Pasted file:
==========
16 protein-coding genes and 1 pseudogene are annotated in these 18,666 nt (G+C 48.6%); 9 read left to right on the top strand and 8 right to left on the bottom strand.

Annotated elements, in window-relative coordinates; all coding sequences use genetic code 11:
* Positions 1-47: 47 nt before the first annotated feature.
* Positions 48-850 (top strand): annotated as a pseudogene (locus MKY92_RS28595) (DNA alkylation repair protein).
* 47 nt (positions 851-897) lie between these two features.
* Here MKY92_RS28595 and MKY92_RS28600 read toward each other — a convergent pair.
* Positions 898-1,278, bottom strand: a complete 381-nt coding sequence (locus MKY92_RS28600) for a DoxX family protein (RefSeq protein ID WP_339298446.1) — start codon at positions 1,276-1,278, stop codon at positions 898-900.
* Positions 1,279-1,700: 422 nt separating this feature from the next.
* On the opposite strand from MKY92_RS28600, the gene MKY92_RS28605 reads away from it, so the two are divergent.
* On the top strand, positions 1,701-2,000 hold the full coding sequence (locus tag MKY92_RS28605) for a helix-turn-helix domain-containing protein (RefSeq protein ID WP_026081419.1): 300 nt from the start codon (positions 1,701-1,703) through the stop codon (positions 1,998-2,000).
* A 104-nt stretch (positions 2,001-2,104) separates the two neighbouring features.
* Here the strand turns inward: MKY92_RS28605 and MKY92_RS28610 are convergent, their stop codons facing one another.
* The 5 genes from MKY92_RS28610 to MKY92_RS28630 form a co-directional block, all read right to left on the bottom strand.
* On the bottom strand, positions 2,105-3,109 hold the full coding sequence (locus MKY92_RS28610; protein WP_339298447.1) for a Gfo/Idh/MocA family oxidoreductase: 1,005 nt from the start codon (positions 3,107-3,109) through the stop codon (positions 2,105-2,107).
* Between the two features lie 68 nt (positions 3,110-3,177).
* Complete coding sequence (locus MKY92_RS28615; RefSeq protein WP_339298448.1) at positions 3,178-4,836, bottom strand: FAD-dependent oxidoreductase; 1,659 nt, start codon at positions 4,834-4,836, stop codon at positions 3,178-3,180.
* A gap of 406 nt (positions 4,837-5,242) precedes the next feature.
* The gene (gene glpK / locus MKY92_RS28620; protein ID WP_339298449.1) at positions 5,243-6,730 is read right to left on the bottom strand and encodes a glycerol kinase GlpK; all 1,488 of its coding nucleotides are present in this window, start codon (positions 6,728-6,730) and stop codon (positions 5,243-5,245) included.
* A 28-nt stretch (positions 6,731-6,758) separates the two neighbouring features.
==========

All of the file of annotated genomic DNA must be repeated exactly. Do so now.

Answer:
16 protein-coding genes and 1 pseudogene are annotated in these 18,666 nt (G+C 48.6%); 9 read left to right on the top strand and 8 right to left on the bottom strand.

Annotated elements, in window-relative coordinates; all coding sequences use genetic code 11:
* Positions 1-47: 47 nt before the first annotated feature.
* Positions 48-850 (top strand): annotated as a pseudogene (locus MKY92_RS28595) (DNA alkylation repair protein).
* 47 nt (positions 851-897) lie between these two features.
* Here MKY92_RS28595 and MKY92_RS28600 read toward each other — a convergent pair.
* Positions 898-1,278, bottom strand: a complete 381-nt coding sequence (locus MKY92_RS28600) for a DoxX family protein (RefSeq protein ID WP_339298446.1) — start codon at positions 1,276-1,278, stop codon at positions 898-900.
* Positions 1,279-1,700: 422 nt separating this feature from the next.
* On the opposite strand from MKY92_RS28600, the gene MKY92_RS28605 reads away from it, so the two are divergent.
* On the top strand, positions 1,701-2,000 hold the full coding sequence (locus tag MKY92_RS28605) for a helix-turn-helix domain-containing protein (RefSeq protein ID WP_026081419.1): 300 nt from the start codon (positions 1,701-1,703) through the stop codon (positions 1,998-2,000).
* A 104-nt stretch (positions 2,001-2,104) separates the two neighbouring features.
* Here the strand turns inward: MKY92_RS28605 and MKY92_RS28610 are convergent, their stop codons facing one another.
* The 5 genes from MKY92_RS28610 to MKY92_RS28630 form a co-directional block, all read right to left on the bottom strand.
* On the bottom strand, positions 2,105-3,109 hold the full coding sequence (locus MKY92_RS28610; protein WP_339298447.1) for a Gfo/Idh/MocA family oxidoreductase: 1,005 nt from the start codon (positions 3,107-3,109) through the stop codon (positions 2,105-2,107).
* Between the two features lie 68 nt (positions 3,110-3,177).
* Complete coding sequence (locus MKY92_RS28615; RefSeq protein WP_339298448.1) at positions 3,178-4,836, bottom strand: FAD-dependent oxidoreductase; 1,659 nt, start codon at positions 4,834-4,836, stop codon at positions 3,178-3,180.
* A gap of 406 nt (positions 4,837-5,242) precedes the next feature.
* The gene (gene glpK / locus MKY92_RS28620; protein ID WP_339298449.1) at positions 5,243-6,730 is read right to left on the bottom strand and encodes a glycerol kinase GlpK; all 1,488 of its coding nucleotides are present in this window, start codon (positions 6,728-6,730) and stop codon (positions 5,243-5,245) included.
* A 28-nt stretch (positions 6,731-6,758) separates the two neighbouring features.